Modern Computer-Aided Design and Analysis tools have made addressing #2 even easier than before. Reliability of such tools has increased that a minimum of training is necessary for cursory results, and the acceptance that this is actually the case has spread even in the hierarchy of engineering schools. It used to be that, for example, stress analysis using computers was taught as a graduate class, and there was much consternation about error control, meshing, and such. Now, freshmen engineering students in our drafting class are taught the basics of how to find out the stress on a part given a loading condition, and the analysis tool itself is used to develop heuristics inside students’ heads for material behavior!
So what might a more structured heuristic design process look like? That will be the subject of the next post. But before we get carried away, I think it is very important to note: we’ll only discuss one potential heuristic. Like all products of thought, it evolves out of the social structure that created it — this is absolutely inescapable, until we obtain some level of self-awareness on why we think the way we do. In future blog posts, I’ll discuss other design heuristics and methodologies that are reflective of exactly those same types of mental dynamics, but at a higher v-Meme level. And then, finally, we’ll wrap up with some speculation on how understanding higher-order connectivity can help us design the multiply connected, synergistic systems of the future.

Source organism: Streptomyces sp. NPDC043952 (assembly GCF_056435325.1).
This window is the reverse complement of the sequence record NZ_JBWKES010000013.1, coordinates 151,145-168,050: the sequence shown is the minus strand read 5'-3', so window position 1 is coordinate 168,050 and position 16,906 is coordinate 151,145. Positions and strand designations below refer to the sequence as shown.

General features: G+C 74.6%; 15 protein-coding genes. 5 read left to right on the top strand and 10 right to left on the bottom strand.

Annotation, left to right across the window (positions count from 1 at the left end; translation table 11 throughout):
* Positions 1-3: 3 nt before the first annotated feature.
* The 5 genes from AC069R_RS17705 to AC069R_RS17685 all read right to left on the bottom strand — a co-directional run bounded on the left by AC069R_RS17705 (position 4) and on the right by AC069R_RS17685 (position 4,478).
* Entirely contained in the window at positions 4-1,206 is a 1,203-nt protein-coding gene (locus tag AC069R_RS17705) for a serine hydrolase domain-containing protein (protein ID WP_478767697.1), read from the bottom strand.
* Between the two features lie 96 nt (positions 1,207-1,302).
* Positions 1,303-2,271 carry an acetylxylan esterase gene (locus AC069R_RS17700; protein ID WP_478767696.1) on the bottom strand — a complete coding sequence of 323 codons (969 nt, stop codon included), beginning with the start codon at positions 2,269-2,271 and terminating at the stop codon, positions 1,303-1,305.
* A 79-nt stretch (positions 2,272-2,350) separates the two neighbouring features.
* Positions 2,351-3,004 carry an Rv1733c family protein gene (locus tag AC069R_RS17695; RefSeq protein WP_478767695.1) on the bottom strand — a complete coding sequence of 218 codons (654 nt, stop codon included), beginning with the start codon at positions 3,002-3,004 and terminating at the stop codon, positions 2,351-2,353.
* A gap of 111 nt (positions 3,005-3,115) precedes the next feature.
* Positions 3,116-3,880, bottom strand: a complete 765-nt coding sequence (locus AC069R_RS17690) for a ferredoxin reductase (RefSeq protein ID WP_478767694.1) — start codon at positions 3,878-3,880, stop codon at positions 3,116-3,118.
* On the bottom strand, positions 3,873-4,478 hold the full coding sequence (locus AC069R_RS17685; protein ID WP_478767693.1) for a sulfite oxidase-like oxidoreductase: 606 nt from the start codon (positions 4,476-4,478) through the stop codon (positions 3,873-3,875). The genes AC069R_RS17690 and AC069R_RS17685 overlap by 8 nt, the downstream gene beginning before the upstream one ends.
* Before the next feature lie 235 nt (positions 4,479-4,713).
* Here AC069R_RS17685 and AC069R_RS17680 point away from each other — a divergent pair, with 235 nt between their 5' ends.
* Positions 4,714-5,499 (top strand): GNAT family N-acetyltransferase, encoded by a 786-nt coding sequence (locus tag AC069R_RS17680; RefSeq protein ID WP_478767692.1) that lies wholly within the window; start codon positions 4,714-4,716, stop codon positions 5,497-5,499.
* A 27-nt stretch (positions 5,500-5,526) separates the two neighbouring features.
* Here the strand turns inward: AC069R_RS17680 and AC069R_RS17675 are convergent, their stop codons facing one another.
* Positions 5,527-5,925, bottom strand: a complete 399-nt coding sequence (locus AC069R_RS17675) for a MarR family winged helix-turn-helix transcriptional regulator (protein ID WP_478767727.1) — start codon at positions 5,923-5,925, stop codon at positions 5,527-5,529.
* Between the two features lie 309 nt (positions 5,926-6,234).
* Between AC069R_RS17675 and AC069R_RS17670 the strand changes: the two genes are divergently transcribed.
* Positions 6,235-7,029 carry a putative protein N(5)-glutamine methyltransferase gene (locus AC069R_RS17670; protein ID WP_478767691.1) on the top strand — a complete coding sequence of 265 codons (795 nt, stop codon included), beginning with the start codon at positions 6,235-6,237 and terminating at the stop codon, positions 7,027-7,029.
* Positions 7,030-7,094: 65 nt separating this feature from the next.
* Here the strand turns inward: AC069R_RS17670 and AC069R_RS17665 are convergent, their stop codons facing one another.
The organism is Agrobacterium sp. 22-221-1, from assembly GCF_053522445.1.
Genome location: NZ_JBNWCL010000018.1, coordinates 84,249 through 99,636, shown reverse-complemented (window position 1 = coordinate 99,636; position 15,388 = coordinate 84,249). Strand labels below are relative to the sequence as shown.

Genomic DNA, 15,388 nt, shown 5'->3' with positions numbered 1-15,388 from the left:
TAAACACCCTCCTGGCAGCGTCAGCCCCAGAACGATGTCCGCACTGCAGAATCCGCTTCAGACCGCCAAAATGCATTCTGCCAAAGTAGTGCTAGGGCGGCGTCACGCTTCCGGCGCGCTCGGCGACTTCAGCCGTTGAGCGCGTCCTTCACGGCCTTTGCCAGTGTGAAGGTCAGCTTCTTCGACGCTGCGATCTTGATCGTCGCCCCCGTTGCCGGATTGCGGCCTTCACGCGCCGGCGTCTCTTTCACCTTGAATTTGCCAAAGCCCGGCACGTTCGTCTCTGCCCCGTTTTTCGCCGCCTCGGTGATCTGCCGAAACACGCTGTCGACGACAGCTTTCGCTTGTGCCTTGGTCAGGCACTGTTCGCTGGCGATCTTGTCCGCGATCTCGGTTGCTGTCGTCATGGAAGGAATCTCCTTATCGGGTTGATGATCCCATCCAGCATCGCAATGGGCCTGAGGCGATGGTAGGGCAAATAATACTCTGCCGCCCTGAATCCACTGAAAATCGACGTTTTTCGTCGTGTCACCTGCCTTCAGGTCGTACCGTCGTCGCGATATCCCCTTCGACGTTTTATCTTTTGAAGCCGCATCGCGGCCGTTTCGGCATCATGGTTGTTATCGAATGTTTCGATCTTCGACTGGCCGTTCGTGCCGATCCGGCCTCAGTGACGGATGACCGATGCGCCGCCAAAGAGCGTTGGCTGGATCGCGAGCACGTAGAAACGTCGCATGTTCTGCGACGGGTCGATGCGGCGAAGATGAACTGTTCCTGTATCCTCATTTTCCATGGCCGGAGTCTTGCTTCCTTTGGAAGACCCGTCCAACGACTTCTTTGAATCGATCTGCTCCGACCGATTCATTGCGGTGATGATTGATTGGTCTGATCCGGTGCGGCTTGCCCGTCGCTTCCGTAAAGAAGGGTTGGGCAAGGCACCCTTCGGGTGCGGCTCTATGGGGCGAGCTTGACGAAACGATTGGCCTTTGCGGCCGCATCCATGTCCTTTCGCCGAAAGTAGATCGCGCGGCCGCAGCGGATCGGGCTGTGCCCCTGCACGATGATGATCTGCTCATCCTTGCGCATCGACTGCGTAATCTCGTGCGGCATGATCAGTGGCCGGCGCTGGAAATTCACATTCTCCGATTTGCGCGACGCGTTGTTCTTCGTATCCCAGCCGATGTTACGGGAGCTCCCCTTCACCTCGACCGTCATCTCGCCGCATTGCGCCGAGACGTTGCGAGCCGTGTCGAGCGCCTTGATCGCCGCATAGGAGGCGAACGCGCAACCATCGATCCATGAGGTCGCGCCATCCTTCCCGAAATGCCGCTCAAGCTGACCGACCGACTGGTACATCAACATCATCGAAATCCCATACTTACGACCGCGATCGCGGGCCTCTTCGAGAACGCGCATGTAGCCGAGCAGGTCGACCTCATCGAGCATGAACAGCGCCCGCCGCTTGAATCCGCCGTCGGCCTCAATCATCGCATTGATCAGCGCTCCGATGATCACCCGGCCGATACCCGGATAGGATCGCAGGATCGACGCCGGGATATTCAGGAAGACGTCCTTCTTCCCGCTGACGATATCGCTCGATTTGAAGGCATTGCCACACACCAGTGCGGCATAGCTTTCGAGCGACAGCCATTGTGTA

Takeaway: You can’t just wing it when it comes to the design of complex, technological systems. You have to provide appropriate scaffolding that recognizes past Tribal Knowledge, known facts, the Laws of Physics, and whether there are enough donuts on the counter. Because the Second Law of Thermodynamics is the law. And if people are hungry, they won’t pay attention!
Credit where credit is due: Lou Agosta, of the Chicago Empathy Project, pointed out to me that using the matryoshka analogy for empathy didn’t start with me. Franz De Waal, in his seminal text, The Age of Empathy, he has equivalent mapping in the bottom three levels of his empathy model, and rightly deserves credit for being first to talk about the nested level of the bottom three levels of my Empathy Pyramid.